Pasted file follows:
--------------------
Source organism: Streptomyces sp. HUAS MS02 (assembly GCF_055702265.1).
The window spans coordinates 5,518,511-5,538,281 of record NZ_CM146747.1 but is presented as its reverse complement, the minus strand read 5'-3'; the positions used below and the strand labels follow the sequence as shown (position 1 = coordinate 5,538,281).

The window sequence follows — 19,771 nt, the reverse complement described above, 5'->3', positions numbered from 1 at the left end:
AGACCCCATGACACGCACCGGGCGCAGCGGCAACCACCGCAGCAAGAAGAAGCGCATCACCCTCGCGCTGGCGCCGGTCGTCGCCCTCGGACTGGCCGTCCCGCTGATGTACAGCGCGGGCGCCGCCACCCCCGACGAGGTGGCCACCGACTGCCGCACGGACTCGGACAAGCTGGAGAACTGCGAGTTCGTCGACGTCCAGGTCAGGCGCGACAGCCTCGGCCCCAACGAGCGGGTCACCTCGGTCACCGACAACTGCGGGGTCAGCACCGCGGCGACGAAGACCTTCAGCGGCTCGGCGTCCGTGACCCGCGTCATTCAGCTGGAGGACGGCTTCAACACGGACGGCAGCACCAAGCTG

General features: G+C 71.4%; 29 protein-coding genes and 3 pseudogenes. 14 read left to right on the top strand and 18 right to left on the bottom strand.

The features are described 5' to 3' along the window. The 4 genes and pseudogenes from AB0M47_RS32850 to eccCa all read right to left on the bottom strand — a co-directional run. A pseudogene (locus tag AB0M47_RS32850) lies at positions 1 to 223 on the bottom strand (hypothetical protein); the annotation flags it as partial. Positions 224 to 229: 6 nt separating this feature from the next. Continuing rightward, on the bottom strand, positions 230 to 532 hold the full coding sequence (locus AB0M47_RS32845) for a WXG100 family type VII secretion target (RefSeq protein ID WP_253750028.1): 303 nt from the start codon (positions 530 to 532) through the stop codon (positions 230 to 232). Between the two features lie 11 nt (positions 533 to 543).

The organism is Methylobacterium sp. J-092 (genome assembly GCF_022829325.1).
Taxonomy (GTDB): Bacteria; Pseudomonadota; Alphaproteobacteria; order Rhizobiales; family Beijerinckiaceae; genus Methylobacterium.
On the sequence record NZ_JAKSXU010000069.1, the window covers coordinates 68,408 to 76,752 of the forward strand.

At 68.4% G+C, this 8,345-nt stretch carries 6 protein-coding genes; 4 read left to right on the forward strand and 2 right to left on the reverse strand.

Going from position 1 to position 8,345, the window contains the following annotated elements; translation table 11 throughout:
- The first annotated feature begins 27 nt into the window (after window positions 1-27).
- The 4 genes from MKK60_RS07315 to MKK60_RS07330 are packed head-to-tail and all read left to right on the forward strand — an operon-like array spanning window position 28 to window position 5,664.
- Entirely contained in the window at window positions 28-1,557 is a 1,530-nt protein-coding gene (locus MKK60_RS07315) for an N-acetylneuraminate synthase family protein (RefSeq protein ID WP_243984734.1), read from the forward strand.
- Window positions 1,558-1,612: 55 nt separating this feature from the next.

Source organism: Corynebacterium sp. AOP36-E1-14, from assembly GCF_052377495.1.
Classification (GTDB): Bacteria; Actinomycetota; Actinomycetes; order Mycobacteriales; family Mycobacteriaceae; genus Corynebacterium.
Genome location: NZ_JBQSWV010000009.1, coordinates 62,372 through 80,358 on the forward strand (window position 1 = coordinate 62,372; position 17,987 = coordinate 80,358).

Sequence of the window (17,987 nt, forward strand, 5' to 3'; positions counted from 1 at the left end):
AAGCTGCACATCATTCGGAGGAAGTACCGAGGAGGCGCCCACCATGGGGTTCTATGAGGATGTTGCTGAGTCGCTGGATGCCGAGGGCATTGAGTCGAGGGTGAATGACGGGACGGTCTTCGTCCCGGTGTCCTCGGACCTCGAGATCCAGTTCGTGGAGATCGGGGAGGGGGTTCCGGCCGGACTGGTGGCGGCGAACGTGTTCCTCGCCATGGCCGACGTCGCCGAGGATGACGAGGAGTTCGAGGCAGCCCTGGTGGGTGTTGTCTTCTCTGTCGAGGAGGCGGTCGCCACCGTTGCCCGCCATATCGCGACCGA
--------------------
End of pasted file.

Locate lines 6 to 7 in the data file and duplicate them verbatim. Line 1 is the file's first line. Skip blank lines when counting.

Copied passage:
The features are described 5' to 3' along the window. The 4 genes and pseudogenes from AB0M47_RS32850 to eccCa all read right to left on the bottom strand — a co-directional run. A pseudogene (locus tag AB0M47_RS32850) lies at positions 1 to 223 on the bottom strand (hypothetical protein); the annotation flags it as partial. Positions 224 to 229: 6 nt separating this feature from the next. Continuing rightward, on the bottom strand, positions 230 to 532 hold the full coding sequence (locus AB0M47_RS32845) for a WXG100 family type VII secretion target (RefSeq protein ID WP_253750028.1): 303 nt from the start codon (positions 530 to 532) through the stop codon (positions 230 to 232). Between the two features lie 11 nt (positions 533 to 543).

The organism is Methylobacterium sp. J-092 (genome assembly GCF_022829325.1).